Tony Blair is wrong. Africa won’t be the answer to Britain’s post-Brexit problems

Whatapp News



Tony Blair’s cheerleading for the UK-Africa investment summit is of a piece with much of the former prime minister’s recent career. Trading in grand-sounding ideas, often very short on detail, he brings the pitch of an evangelist crossed with a lobbyist to the world’s biggest problems.

Blair’s latest piece of rhetorical woo-woo unites (and promises to address) a series of disparate preoccupations: eradicating poverty and encouraging good governance in Africa while solving the issue of Britain’s trading relationships post-Brexit. All seasoned with just a hint of post-colonial hubris.

If it sounds familiar, it’s because it is, with Blair’s pitch tacking too close for comfort to the kind of foreign trade-not-aid agenda long embraced by Boris Johnson – host of the conference – who has suggested that UK aid should “do more to serve the political and commercial interests” of Britain.

With the Davos-y zeal that is the hallmark of what might be called the business-development complex, Blair suggests – like some latterday Milo Minderbinder out of Catch 22 – that what’s good for Britain plc inevitably will be good for African countries.

Blair’s is a “great game” kind of spin, talking up the “fresh competition for influence in Africa”. All of which is true as far as it goes (which isn’t very far, or fresh) and only credible if you are the kind of romantic optimist who believes that a non-league team has a chance of winning the FA cup while 7-0 down to Man City at half time.

What Blair’s argument conveniently ignores is that other and more powerful players have long been in this game, prominent among them China which has poured billions into pursuing just this influence, while more recently Russia has used the deployment of mercenaries and military aid as leverage to the same end.

But it is where Blair ties his ambitions to development goals that he is on perhaps the shakiest ground with its emphasis on the “transformative” power of private investment.

“The unequivocal demand I hear from African leaders,” he says, reminding us of his access to those African leaders, “is for investment that will spur the industrialisation of the continent and eradicate poverty – a pressing challenge, given the population growth and the fourth industrial revolution.”

And while superficially, at least, Blair’s nostrum is an appealing one, the problem is that its promises have not only been largely overtaken by the harsh reality of facts on the ground, but proved hazardous as well.

Let’s begin with the sugar coating on this prospect, the notion of a “fourth industrial revolution” that will eradicate poverty even as Africa’s population surges in the coming decades.

The premise of its promoters is that, with their potential for a vast, young and untapped workforce, African countries can replicate the miracle of the east-Asian tiger economies during their emergence.

The catch, according to a compelling school of thought, is that this is unlikely to take place. Unit costs for production on the African continent, for a variety of reasons, remain uncompetitively high and supply chains are too slow.

Moves towards automation and cost cutting in the established tiger economies, say the same voices, make it likely that any fourth industrial revolution will be a technological one that skips Africa entirely, unfair as that seems.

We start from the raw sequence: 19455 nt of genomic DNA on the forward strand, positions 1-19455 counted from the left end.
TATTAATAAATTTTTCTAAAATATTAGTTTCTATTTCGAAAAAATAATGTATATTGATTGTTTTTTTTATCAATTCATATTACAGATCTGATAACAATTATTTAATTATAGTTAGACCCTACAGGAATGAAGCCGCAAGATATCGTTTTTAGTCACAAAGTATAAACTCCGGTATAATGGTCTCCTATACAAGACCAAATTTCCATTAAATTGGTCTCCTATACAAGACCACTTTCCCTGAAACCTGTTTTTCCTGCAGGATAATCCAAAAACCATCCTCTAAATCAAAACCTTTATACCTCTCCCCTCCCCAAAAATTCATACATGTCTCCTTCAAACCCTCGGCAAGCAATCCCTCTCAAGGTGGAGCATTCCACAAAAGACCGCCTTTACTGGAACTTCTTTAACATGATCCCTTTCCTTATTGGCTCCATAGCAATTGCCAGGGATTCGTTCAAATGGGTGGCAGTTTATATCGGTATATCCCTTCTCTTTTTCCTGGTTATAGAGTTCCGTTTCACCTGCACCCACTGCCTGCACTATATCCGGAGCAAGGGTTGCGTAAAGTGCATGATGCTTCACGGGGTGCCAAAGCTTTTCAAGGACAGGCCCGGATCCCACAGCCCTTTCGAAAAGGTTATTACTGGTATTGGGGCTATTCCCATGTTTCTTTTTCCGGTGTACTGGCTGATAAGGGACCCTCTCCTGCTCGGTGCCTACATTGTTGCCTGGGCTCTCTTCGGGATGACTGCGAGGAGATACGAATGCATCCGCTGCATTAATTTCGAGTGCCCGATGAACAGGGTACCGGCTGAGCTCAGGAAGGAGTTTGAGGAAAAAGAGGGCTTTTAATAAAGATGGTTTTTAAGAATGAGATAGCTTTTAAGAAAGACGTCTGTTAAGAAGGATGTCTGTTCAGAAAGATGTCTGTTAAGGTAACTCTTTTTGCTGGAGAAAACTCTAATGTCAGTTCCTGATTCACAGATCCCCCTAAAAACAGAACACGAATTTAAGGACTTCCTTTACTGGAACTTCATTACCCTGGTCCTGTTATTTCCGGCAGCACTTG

And the harsh truth is that far from promising an economic miracle which Britain can cash in on as it exits Europe, the outlook on the African continent is not a rosy one.

The money that China has gifted to African countries in recent years means that, far from enjoying an economic renaissance, the continent may be on the brink of a painful new debt crisis.

Replicating the last debt crisis in the 1990s – when high commodity prices fuelled a borrowing spree that became unaffordable as those same commodity prices collapsed – the only difference this time round is that, with the current debt held in more opaque circumstances, it will be far harder to forgive than at the successful culmination of the Drop the Debt campaign.

As the International Monetary Fund’s managing director Kristalina Georgieva warned in November, echoing the World Bank’s own alarm, about 40% of countries on the continent have worrying levels of debt including Ethiopia, one of the success stories cited by Blair.

It has not only been the IMF and World Bank ringing the warning bell.

As the UN’s World Economic Situation and Prospects [WESP] report, published last week, makes clear, the global economy, and Africa in particular, faces serious challenges in the immediate future that not only cloud the medium-term economic outlook, but raise major questions over the achievability of the 2030 goal of poverty eradication in the sustainable development goals.

Indeed, the continent’s most developed economy, South Africa, is expected to grow at just 0.7% this year and 1.1% in 2020 while leading oil exporter Nigeria will grow at 2.3% this year and 2.5% next.

The reality – despite the fine words and window dressing – is that the UK-Africa investment summit has little to do with development and good governance in Africa, and everything to do with a diminished Britain desperately looking for new markets post-Brexit. And even then it feels like wishful thinking.

As Nick Dearden, the director of Global Justice Now, pointed out in the wake of the summit’s announcement of some £6.5bn in new British investment: the “scramble for Africa” was carefully disguised as a humanitarian project. One hundred and fifty years later, what we saw at the UK-Africa summit today was a desperate and unseemly grab for markets, dressed up as ‘development’.”

Pretending otherwise is just a grubby sleight of hand.

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